The Kaziranga National Park (KNP) which was bifurcated into two divisions on August 14 last by the Environment and Forest Department of Assam – a move long-awaited and welcomed by the forest authorities and the people – will lead to better management of the World Heritage Site.
A report in the The Indian Express stated that up until now, the entire area under Kaziranga was managed by one administrative division: The Eastern Assam Wildlife Division, constituted by its five ranges: Kaziranga (Kohora), Eastern Range Agratoli, Western Range Bagori, Burapahar Range and Northern Range, Biswanath.
The report further quoted DP Bankhwal, Principal Chief Conservator of Forests (Wildlife) and Assam Chief Wildlife Warden, as saying, “KNP is huge — initially it covered an area of 429.93 sq km. But after various additions, the total area — under the management of the Eastern Assam Wildlife Division alone — measured to 899.70 sq km. Management was becoming a problem — especially when the sixth addition to the Park was made under the Northern Range, Biswanath.”
Now, according to the new “map”, KNP will have two divisions: The Eastern Assam Wildlife (Southern Division) and Biswanath Wildlife Division (Northern Division). “This also means there will be two Divisional Forest Officers (DFOs) — so the pressure on the current DFO, who sits at Bokakhat will ease off,” says Rohit Choudhury, RTI activist and environmentalist from Kaziranga. Currently, one DFO, headquartered in Bokakhat, looks after the entire area of KNP.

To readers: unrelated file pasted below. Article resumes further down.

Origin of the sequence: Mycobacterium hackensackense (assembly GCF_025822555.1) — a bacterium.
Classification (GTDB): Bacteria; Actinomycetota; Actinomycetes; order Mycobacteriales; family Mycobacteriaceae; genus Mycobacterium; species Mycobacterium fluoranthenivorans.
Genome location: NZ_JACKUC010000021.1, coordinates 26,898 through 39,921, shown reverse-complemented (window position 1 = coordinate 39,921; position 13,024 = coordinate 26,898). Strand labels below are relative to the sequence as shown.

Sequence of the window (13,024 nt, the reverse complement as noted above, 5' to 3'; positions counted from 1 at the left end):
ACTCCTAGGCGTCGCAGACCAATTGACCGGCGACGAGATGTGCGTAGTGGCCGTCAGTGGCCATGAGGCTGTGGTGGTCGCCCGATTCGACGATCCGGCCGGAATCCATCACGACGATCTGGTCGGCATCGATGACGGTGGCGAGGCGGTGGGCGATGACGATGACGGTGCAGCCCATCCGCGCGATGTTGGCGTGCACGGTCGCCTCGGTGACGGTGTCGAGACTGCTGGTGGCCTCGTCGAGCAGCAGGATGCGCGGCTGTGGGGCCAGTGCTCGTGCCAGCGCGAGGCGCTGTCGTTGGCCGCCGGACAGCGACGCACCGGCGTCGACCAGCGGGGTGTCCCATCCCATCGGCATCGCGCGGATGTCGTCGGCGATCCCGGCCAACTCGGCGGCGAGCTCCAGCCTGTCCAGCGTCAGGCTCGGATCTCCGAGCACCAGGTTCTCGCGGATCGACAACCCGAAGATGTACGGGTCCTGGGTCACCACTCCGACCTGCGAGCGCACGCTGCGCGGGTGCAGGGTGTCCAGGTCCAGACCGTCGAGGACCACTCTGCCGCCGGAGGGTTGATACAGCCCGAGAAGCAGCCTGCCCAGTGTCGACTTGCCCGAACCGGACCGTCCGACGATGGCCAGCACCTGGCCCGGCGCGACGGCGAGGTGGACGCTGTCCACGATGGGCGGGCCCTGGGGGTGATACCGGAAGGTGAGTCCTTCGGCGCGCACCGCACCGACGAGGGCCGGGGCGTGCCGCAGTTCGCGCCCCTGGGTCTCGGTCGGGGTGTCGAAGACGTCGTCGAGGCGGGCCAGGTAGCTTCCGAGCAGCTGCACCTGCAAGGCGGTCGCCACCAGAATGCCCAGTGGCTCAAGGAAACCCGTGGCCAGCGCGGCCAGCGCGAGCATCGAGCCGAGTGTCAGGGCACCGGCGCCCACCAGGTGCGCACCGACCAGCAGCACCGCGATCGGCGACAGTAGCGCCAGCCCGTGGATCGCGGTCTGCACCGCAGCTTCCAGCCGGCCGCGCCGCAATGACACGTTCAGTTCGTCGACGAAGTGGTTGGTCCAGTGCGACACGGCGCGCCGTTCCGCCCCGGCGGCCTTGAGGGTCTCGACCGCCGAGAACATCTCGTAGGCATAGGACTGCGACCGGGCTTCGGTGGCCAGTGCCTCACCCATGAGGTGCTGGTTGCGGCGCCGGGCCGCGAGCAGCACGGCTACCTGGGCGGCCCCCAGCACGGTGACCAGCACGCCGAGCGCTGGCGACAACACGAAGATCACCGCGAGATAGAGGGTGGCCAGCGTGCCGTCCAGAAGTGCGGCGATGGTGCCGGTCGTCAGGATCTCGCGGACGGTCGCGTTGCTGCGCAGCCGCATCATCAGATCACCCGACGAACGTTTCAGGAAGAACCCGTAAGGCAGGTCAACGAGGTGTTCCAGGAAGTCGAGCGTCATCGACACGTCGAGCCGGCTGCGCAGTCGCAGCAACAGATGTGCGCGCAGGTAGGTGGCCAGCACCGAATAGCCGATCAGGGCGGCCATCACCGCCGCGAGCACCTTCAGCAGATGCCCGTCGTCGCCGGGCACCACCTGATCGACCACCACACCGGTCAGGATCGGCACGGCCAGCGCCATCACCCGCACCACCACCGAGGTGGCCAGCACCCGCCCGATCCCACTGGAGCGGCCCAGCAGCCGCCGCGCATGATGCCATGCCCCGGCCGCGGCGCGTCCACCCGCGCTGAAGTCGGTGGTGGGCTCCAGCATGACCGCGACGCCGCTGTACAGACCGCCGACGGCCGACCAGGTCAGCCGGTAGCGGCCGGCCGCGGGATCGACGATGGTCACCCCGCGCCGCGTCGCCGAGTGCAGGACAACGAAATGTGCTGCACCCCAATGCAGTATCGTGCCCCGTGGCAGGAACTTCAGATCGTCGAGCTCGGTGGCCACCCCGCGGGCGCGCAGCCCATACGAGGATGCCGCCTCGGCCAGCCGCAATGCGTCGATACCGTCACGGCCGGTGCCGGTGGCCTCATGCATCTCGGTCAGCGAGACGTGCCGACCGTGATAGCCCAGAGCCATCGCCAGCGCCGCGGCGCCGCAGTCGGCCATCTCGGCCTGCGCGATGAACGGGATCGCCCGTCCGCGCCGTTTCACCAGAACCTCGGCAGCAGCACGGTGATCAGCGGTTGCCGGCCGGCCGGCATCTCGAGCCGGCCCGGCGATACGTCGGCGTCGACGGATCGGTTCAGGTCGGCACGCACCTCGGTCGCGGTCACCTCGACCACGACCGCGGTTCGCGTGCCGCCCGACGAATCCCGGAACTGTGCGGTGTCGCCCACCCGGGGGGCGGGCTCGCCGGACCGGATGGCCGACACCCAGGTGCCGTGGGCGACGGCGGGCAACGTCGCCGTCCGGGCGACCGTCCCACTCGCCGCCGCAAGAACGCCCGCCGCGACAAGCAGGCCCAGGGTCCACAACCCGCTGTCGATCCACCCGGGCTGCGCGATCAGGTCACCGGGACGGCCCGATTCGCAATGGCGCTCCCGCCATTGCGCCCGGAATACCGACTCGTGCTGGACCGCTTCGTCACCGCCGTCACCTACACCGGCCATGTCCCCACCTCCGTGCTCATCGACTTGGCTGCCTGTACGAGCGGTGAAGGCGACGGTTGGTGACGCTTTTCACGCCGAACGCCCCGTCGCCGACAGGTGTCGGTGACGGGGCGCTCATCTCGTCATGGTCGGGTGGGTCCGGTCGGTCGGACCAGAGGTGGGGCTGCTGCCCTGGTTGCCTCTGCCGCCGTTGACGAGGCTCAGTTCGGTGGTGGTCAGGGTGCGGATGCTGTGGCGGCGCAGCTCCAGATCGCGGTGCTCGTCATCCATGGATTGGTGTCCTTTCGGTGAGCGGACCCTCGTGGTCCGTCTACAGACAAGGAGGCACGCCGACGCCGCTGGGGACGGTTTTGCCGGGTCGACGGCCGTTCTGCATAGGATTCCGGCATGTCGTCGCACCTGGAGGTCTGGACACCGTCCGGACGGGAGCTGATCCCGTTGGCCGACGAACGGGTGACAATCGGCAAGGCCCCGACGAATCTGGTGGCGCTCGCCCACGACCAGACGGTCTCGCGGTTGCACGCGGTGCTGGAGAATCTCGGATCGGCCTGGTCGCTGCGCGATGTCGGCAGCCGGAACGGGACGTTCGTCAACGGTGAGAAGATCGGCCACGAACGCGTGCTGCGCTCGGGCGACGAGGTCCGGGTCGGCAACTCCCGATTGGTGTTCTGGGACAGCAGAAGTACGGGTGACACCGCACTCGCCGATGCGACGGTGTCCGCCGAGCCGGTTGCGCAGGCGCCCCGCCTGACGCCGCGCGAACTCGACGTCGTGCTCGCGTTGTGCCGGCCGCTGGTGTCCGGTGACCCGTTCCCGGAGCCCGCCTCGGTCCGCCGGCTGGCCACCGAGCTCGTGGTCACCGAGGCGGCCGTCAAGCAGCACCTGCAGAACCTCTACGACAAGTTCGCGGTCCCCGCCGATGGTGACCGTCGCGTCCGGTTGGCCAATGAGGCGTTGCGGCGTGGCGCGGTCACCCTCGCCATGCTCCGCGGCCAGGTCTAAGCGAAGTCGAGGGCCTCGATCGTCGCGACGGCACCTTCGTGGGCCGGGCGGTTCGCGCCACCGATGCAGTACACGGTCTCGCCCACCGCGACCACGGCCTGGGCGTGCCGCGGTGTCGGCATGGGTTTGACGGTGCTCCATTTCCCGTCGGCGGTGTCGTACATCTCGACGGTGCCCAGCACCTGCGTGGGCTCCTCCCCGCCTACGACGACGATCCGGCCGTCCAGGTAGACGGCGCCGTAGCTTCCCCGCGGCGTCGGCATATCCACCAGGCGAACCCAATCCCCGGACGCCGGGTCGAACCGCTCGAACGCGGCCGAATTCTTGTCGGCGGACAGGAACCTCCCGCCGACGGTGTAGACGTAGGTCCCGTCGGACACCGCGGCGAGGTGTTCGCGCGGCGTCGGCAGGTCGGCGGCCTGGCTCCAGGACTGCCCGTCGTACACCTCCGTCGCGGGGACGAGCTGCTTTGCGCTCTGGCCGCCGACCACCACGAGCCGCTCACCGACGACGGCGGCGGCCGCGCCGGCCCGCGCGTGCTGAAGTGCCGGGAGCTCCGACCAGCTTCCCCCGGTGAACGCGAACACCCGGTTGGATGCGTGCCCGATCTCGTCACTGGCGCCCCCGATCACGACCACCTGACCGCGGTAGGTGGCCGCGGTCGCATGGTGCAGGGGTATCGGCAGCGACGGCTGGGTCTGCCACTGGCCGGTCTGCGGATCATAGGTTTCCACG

“With the Park being split, the Northern Range, covering 401.50 square km, will have a separate staff.” The notification from the Government came on August 14 last and stated that the change was made “in the interest of public service” and “for intensive wildlife management”.
In the years leading up to 2013, there was rampant rhino poaching in Kaziranga. “This created a lot of public reaction and despondency. The area under the Northern Range, Biswanath, especially was very vulnerable. We needed good manpower there,” says Bankhwal, who is of the opinion that the Park needs three DFOs at least. From Bokakhat, where both the Director and DFO of the Eastern Assam Wildlife Division are stationed, it takes nearly two hours to reach the northern range.
Rohini Saikia, who is the DFO, Eastern Wildlife Division, says, “The move will lead to intensive management — and protection levels will increase. Monitoring illegal activities will be much easier now.” At present, there are 369 staff members, while the sanctioned strength is 528.
Despite the staff crunch, official records show that rhino poaching incidents in Kaziranga have decreased in the last two years. In 2013 and 2014, 27 rhinos were poached. This number has decreased to six in 2017 and five in 2018 (so far). “The Government constituted a specialised rhino task force and that has helped,” says Bankhwal, adding that, “Steps to appoint the additional DFO for the Northern Division are under way. It will happen shortly.”